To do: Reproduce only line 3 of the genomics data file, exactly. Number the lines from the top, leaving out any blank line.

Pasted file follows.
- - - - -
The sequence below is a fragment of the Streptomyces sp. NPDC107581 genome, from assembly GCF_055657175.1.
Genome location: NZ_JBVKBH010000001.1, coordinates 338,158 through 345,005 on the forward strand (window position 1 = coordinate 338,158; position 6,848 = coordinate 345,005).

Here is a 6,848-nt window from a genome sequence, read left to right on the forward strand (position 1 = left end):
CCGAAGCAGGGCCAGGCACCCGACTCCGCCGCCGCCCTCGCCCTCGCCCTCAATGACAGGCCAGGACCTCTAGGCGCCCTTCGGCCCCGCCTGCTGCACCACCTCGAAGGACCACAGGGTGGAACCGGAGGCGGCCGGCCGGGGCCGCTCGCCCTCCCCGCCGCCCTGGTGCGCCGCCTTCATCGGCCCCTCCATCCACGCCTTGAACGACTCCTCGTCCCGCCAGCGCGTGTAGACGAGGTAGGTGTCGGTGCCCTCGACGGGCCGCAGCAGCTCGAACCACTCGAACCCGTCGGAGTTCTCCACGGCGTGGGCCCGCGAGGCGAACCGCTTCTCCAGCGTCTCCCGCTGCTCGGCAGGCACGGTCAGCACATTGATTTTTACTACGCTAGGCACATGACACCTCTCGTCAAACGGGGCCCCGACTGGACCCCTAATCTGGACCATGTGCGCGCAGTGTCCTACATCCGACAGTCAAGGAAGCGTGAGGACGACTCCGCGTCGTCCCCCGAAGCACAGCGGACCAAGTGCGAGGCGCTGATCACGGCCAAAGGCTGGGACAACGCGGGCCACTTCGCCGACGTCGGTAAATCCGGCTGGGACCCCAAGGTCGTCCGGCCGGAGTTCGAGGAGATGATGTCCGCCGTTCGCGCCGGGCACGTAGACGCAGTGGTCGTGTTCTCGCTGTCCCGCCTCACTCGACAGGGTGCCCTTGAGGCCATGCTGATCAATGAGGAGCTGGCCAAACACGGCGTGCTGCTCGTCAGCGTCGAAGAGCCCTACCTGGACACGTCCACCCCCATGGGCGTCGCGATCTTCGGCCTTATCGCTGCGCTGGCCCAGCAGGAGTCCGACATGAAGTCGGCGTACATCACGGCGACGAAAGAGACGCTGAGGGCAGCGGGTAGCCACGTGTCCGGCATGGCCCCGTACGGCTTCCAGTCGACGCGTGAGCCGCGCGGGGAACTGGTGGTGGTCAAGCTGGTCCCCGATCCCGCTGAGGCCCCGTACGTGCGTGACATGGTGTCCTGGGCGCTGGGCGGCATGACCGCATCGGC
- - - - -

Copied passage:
Here is a 6,848-nt window from a genome sequence, read left to right on the forward strand (position 1 = left end):